While physician-assisted dying may be gaining acceptance, the country's largest medical professional societies—including ACP and the American Medical Association—remain opposed on ethical grounds.
Ethical arguments against legalization outweigh individuals' desire to control when and how life will end, stated an ACP position paper published in the Oct. 17, 2017, Annals. Such laws erode trust between physician and patient, the authors contended, and fundamentally alter the physician's role as healer and comforter.
“The principle of patient autonomy is critical and must be respected, but it is not absolute and must be balanced with other ethical duties and principles,” said Jack Ende, MD, MACP, President of ACP. “Physician-assisted suicide asks physicians to breach both the general duties of ‘first, do no harm’ (nonmaleficence) and to act in the patient's best interests (beneficence), and also the specific prohibition on physician-assisted suicide that has been a tenet of medical ethics since Hippocrates. Proponents of physician-assisted suicide have not offered strong enough arguments to change that.”
When confronted with a request for physician-assisted death, the authors wrote, physicians should go through a 12-step process that involves thoroughly discussing patients' goals of care, explaining their right to refuse treatments, and making them aware of other options, such as palliative and hospice care. Providing this type of compassionate support will likely result in patients withdrawing their request for physician-assisted suicide, they added.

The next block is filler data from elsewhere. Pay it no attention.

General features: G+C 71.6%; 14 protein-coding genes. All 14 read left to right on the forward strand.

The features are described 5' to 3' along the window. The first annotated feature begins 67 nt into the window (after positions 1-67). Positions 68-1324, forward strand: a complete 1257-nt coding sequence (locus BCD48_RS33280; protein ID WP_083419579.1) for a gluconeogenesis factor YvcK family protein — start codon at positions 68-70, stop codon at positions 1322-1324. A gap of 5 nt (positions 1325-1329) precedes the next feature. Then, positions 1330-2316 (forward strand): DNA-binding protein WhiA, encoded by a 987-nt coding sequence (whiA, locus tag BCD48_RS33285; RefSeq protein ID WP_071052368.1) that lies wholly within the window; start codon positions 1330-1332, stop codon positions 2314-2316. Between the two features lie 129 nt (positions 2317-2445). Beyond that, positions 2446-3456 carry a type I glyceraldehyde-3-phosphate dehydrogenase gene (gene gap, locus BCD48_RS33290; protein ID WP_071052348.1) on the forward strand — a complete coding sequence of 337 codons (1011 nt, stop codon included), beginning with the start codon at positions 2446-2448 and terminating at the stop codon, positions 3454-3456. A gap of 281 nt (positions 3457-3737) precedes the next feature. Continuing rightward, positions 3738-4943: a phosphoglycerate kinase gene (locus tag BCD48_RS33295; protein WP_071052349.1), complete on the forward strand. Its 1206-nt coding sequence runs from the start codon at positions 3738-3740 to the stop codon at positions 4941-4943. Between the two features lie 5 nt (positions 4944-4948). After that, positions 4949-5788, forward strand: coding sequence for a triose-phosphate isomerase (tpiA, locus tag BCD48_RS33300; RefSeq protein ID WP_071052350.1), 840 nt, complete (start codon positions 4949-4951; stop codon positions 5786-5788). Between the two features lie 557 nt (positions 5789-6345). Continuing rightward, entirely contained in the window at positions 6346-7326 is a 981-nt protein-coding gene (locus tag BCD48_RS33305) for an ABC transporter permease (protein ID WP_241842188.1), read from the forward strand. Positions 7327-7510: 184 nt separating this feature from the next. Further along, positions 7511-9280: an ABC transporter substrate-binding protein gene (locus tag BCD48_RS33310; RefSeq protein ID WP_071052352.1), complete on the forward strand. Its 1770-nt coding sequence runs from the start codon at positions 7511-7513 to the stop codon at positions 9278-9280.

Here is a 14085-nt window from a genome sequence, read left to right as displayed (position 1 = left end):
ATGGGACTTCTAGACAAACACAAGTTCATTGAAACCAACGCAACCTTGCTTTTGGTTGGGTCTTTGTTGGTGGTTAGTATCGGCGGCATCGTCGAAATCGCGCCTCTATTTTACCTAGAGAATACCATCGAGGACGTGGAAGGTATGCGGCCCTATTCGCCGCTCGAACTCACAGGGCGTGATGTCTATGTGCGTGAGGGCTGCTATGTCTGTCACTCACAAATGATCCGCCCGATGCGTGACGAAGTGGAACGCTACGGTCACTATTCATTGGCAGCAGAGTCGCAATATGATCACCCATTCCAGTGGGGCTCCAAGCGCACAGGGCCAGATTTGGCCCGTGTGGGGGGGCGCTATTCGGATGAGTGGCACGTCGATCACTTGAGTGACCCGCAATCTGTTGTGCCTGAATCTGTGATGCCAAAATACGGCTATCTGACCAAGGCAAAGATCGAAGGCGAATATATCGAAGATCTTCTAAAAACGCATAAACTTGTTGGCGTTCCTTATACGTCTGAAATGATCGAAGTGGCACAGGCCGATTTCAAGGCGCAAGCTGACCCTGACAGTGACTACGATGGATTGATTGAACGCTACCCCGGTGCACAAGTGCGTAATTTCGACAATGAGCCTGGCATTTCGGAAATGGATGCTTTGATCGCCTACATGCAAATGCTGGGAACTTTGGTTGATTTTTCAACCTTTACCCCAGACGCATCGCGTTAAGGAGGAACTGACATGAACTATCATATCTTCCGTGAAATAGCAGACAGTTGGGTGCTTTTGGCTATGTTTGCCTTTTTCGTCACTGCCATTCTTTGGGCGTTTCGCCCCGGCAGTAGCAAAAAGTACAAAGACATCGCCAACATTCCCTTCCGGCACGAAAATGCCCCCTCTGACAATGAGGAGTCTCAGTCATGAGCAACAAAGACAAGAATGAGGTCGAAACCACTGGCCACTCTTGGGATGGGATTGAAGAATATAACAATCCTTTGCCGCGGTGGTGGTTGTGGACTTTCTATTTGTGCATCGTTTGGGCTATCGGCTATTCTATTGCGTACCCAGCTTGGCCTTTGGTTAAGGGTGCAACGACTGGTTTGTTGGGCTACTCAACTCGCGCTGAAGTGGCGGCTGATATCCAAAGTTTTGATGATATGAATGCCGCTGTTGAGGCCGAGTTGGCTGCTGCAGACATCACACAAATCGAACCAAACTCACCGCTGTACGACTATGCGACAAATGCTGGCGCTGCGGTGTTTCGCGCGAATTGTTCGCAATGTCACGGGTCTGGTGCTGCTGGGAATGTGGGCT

But what if that doesn't happen and patients persist in their requests? Faith Fitzgerald, MD, MACP, has continued to focus on the palliative care she can offer her patients at the end of life when they have inquired about aid in dying. She opposes physician-assisted suicide, seeing it as a violation of her Hippocratic oath. “I have been asked and forgiven by my patients for refusing, as it assures them that I keep my promises,” said Dr. Fitzgerald, who is a professor of medicine at the University of California, Davis. She advises physicians facing such requests to promise to make patients comfortable. “And then be sure you do that,” she added.
In an editorial published in the same issue of Annals, Dr. Quill and coauthors Robert Arnold, MD, FACP, and Stuart Youngner, MD, offered a differing view. They maintain that “all legally available last-resort options should be explored” and that physicians who choose not to provide aid in dying in states where it is legal should assist their patients in finding a clinician who will comply with their request.